In the CACM: Blueprints for Self-Assembly

"Self-assembly, by which atoms, molecules, or other nanoscale components spontaneously organize into something useful, sounds so simple. Just mix a few chemicals and wait for a new plastic, drug, or electronic component to form at the bottom of your test tube.

Unfortunately, it's not so easy. Coaxing tiny particles to arrange themselves in an orderly way, with desirable and repeatable properties, is enormously complex, typically involving a great deal of trial and error in the laboratory.

But now two mathematicians, using tools from information theory and computer science, have found a new and relatively simple way to orchestrate the assembly of nanostructures. And they have devised algorithms that can produce mathematical proofs that their structures are optimum ... "

Gifts and The Knowledge Problem

Of interest, (broken link) though its not as deep as I first thought:

' ... The problem of buying good presents for other people, even people you supposedly know well, illustrates that old familiar Hayekian concept, the knowledge problem. If you can't even give your loved ones the right presents, how likely is it that a central authority could make the right decisions for everyone? ... '

American Information Diet

A graphic describing the US information diet at 34 gigabytes per day.

Saturday, December 12, 2009

Opportunities in Traditional Trade Markets

Via Herb Sorensen, by Arnaud Frade, TNS Retail and Shopper

Opportunities in the Traditional Trade of Emerging Markets
Four billion people live on less than two dollars a day in the developing world. These people represent a huge and growing market for goods and services. For those of us who are familiar with the sophistication of modern retailing, it is easy to forget that the vast majority of people around the world still shop in far simpler stores. These simpler “stores” are collectively referred to as the traditional trade, to distinguish them from the modern trade, common in the more economically developed world. It is the traditional trade that plays a large role in the growing cities of India, Indonesia, Brazil and China - in fact, in cities, towns and villages all across the developing world.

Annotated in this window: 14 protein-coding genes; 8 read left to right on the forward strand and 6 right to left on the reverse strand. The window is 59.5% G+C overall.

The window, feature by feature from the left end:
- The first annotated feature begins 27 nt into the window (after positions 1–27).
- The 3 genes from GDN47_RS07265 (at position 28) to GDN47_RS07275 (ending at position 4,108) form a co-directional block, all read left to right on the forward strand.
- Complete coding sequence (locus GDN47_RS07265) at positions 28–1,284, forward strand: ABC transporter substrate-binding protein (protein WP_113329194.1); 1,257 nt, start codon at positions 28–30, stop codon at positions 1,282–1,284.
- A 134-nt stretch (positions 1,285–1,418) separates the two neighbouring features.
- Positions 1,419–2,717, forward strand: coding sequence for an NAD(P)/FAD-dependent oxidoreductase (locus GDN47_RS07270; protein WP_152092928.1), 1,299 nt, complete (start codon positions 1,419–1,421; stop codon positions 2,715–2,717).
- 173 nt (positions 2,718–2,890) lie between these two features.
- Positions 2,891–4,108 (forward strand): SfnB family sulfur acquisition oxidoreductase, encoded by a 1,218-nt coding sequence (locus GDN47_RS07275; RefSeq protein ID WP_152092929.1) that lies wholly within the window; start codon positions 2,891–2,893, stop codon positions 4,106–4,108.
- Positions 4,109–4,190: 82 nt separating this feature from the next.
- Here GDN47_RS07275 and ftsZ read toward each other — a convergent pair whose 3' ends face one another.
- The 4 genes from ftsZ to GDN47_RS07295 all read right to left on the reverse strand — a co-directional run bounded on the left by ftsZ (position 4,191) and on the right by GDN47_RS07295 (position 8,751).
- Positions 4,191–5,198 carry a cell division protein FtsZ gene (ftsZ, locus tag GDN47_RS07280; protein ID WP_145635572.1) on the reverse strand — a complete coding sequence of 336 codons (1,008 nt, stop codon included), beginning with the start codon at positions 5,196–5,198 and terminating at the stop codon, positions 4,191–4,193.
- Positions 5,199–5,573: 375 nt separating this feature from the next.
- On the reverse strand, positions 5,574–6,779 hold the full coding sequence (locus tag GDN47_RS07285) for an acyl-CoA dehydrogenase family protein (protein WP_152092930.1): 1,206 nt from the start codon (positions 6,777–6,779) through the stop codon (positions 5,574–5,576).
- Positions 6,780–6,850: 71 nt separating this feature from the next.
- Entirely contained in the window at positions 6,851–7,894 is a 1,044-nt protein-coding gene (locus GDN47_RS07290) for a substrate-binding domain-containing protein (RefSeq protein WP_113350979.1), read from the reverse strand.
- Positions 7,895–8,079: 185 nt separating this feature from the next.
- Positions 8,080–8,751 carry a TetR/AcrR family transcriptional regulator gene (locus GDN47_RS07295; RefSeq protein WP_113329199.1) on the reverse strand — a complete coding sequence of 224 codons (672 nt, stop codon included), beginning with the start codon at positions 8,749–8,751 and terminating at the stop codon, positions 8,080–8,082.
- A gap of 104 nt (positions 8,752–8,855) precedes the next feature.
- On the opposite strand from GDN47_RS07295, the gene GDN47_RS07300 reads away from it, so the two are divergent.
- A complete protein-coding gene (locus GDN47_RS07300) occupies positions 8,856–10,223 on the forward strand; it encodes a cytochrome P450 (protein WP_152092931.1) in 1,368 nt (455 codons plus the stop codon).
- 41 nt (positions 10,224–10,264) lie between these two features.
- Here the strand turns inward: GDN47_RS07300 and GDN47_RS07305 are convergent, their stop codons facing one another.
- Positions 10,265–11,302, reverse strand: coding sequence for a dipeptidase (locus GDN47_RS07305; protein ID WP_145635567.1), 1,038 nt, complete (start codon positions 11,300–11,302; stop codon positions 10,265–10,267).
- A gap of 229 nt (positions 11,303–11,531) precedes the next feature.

The traditional trade ranges from well organized independent players, to small road-side shacks and single market stalls. How can brand suppliers best understand this growing retail opportunity? What are the key challenges to consider in order to be an effective supplier to this trade? This issue of the VIEWS will shine a light on some of these challenges and opportunities.... '

Friday, December 11, 2009

Broadband Penetration Lagging in US

An interesting set of statistics about broadband exposure per hundred people in the US. Small countries like Denmark and the Netherlands still prevail, but that may well be because these countries have concentrated populations that can be more easily covered by wireless methods.

Finding and Designing Algorithms

Part of what I do is to figure out how to apply algorithms to tough problems. A book I bought and enjoyed some time ago is The Algorithm Design Manual, by Steven S. Skiena, which I see now has a second edition. Not overly technical, with a strong practical approach, that is worth having access to. The Amazon link has a 'look inside' capability to help gauge its usefulness. See also the book's site and the associated sunnybrook algorithm library.

The Times Regrets the Error

I do read and sometimes quote the NYT on Science topics, but I suggest that those that completely trust such media should take care ... see the correction below, published on July 17, 1969 as Apollo approached the moon:

' ... A Correction. On Jan. 13, 1920, "Topics of the Times," an editorial-page feature of the The New York Times, dismissed the notion that a rocket could function in vacuum and commented on the ideas of Robert H. Goddard, the rocket pioneer, as follows:

"That Professor Goddard, with his 'chair' in Clark College and the countenancing of the Smithsonian Institution, does not know the relation of action to reaction, and of the need to have something better than a vacuum against which to react - to say that would be absurd. Of course he only seems to lack the knowledge ladled out daily in high schools."